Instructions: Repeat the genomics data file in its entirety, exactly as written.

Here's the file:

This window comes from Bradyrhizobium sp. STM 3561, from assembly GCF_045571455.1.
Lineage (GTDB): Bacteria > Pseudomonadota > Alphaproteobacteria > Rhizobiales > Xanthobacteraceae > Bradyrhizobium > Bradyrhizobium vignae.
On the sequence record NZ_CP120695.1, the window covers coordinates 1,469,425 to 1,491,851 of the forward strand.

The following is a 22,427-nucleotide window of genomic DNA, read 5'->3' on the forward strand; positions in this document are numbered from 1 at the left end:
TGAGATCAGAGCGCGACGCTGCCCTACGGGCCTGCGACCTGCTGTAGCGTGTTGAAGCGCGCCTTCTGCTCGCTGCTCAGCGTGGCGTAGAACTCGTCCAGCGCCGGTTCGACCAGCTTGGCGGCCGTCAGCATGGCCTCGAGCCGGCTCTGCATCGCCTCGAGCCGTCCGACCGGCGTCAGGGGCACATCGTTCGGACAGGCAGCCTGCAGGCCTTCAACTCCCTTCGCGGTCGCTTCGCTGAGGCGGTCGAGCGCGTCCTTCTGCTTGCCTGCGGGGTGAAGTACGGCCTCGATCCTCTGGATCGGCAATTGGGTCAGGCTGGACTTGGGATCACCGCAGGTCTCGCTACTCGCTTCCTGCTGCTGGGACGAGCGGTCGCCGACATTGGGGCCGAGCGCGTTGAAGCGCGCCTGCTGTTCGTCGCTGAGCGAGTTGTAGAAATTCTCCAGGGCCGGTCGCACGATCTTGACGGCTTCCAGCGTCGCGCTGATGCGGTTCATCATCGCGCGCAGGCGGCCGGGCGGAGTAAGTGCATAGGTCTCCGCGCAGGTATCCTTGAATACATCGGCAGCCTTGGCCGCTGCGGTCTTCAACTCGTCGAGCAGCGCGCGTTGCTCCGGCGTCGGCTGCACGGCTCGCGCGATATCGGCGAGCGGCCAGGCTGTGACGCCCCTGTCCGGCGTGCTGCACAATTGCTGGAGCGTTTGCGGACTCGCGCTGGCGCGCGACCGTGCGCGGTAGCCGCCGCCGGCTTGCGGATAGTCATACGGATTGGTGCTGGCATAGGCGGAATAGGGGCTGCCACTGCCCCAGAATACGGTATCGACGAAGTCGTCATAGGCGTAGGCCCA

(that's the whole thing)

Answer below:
This window comes from Bradyrhizobium sp. STM 3561, from assembly GCF_045571455.1.
Lineage (GTDB): Bacteria > Pseudomonadota > Alphaproteobacteria > Rhizobiales > Xanthobacteraceae > Bradyrhizobium > Bradyrhizobium vignae.
On the sequence record NZ_CP120695.1, the window covers coordinates 1,469,425 to 1,491,851 of the forward strand.

The following is a 22,427-nucleotide window of genomic DNA, read 5'->3' on the forward strand; positions in this document are numbered from 1 at the left end:
TGAGATCAGAGCGCGACGCTGCCCTACGGGCCTGCGACCTGCTGTAGCGTGTTGAAGCGCGCCTTCTGCTCGCTGCTCAGCGTGGCGTAGAACTCGTCCAGCGCCGGTTCGACCAGCTTGGCGGCCGTCAGCATGGCCTCGAGCCGGCTCTGCATCGCCTCGAGCCGTCCGACCGGCGTCAGGGGCACATCGTTCGGACAGGCAGCCTGCAGGCCTTCAACTCCCTTCGCGGTCGCTTCGCTGAGGCGGTCGAGCGCGTCCTTCTGCTTGCCTGCGGGGTGAAGTACGGCCTCGATCCTCTGGATCGGCAATTGGGTCAGGCTGGACTTGGGATCACCGCAGGTCTCGCTACTCGCTTCCTGCTGCTGGGACGAGCGGTCGCCGACATTGGGGCCGAGCGCGTTGAAGCGCGCCTGCTGTTCGTCGCTGAGCGAGTTGTAGAAATTCTCCAGGGCCGGTCGCACGATCTTGACGGCTTCCAGCGTCGCGCTGATGCGGTTCATCATCGCGCGCAGGCGGCCGGGCGGAGTAAGTGCATAGGTCTCCGCGCAGGTATCCTTGAATACATCGGCAGCCTTGGCCGCTGCGGTCTTCAACTCGTCGAGCAGCGCGCGTTGCTCCGGCGTCGGCTGCACGGCTCGCGCGATATCGGCGAGCGGCCAGGCTGTGACGCCCCTGTCCGGCGTGCTGCACAATTGCTGGAGCGTTTGCGGACTCGCGCTGGCGCGCGACCGTGCGCGGTAGCCGCCGCCGGCTTGCGGATAGTCATACGGATTGGTGCTGGCATAGGCGGAATAGGGGCTGCCACTGCCCCAGAATACGGTATCGACGAAGTCGTCATAGGCGTAGGCCCA